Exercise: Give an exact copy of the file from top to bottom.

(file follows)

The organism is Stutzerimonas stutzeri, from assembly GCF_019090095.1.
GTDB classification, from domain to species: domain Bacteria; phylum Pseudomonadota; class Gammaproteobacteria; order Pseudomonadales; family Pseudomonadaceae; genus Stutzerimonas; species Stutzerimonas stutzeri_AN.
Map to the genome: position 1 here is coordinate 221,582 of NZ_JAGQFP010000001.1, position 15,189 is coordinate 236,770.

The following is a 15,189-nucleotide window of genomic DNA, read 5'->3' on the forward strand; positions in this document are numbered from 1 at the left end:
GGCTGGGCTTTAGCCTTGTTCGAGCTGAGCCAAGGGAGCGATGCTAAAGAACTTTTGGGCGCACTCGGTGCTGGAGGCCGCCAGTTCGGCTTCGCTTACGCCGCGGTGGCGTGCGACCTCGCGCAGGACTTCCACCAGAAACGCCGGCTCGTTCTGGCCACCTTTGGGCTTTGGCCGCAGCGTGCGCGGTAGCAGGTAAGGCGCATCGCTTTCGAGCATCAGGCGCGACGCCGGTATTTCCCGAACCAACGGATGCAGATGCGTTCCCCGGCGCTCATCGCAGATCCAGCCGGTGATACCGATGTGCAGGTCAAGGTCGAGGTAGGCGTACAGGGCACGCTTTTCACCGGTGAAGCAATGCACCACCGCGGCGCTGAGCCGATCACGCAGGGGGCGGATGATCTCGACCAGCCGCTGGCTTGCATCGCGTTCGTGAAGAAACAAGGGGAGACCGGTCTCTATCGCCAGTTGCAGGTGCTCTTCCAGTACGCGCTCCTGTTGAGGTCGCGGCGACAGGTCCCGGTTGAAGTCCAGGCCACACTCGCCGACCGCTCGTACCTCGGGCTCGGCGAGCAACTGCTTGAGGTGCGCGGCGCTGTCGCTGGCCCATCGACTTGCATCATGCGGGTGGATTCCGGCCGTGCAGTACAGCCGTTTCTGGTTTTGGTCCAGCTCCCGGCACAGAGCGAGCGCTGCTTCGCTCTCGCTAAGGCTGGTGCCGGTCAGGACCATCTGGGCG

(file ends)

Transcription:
The organism is Stutzerimonas stutzeri, from assembly GCF_019090095.1.
GTDB classification, from domain to species: domain Bacteria; phylum Pseudomonadota; class Gammaproteobacteria; order Pseudomonadales; family Pseudomonadaceae; genus Stutzerimonas; species Stutzerimonas stutzeri_AN.
Map to the genome: position 1 here is coordinate 221,582 of NZ_JAGQFP010000001.1, position 15,189 is coordinate 236,770.

The following is a 15,189-nucleotide window of genomic DNA, read 5'->3' on the forward strand; positions in this document are numbered from 1 at the left end:
GGCTGGGCTTTAGCCTTGTTCGAGCTGAGCCAAGGGAGCGATGCTAAAGAACTTTTGGGCGCACTCGGTGCTGGAGGCCGCCAGTTCGGCTTCGCTTACGCCGCGGTGGCGTGCGACCTCGCGCAGGACTTCCACCAGAAACGCCGGCTCGTTCTGGCCACCTTTGGGCTTTGGCCGCAGCGTGCGCGGTAGCAGGTAAGGCGCATCGCTTTCGAGCATCAGGCGCGACGCCGGTATTTCCCGAACCAACGGATGCAGATGCGTTCCCCGGCGCTCATCGCAGATCCAGCCGGTGATACCGATGTGCAGGTCAAGGTCGAGGTAGGCGTACAGGGCACGCTTTTCACCGGTGAAGCAATGCACCACCGCGGCGCTGAGCCGATCACGCAGGGGGCGGATGATCTCGACCAGCCGCTGGCTTGCATCGCGTTCGTGAAGAAACAAGGGGAGACCGGTCTCTATCGCCAGTTGCAGGTGCTCTTCCAGTACGCGCTCCTGTTGAGGTCGCGGCGACAGGTCCCGGTTGAAGTCCAGGCCACACTCGCCGACCGCTCGTACCTCGGGCTCGGCGAGCAACTGCTTGAGGTGCGCGGCGCTGTCGCTGGCCCATCGACTTGCATCATGCGGGTGGATTCCGGCCGTGCAGTACAGCCGTTTCTGGTTTTGGTCCAGCTCCCGGCACAGAGCGAGCGCTGCTTCGCTCTCGCTAAGGCTGGTGCCGGTCAGGACCATCTGGGCG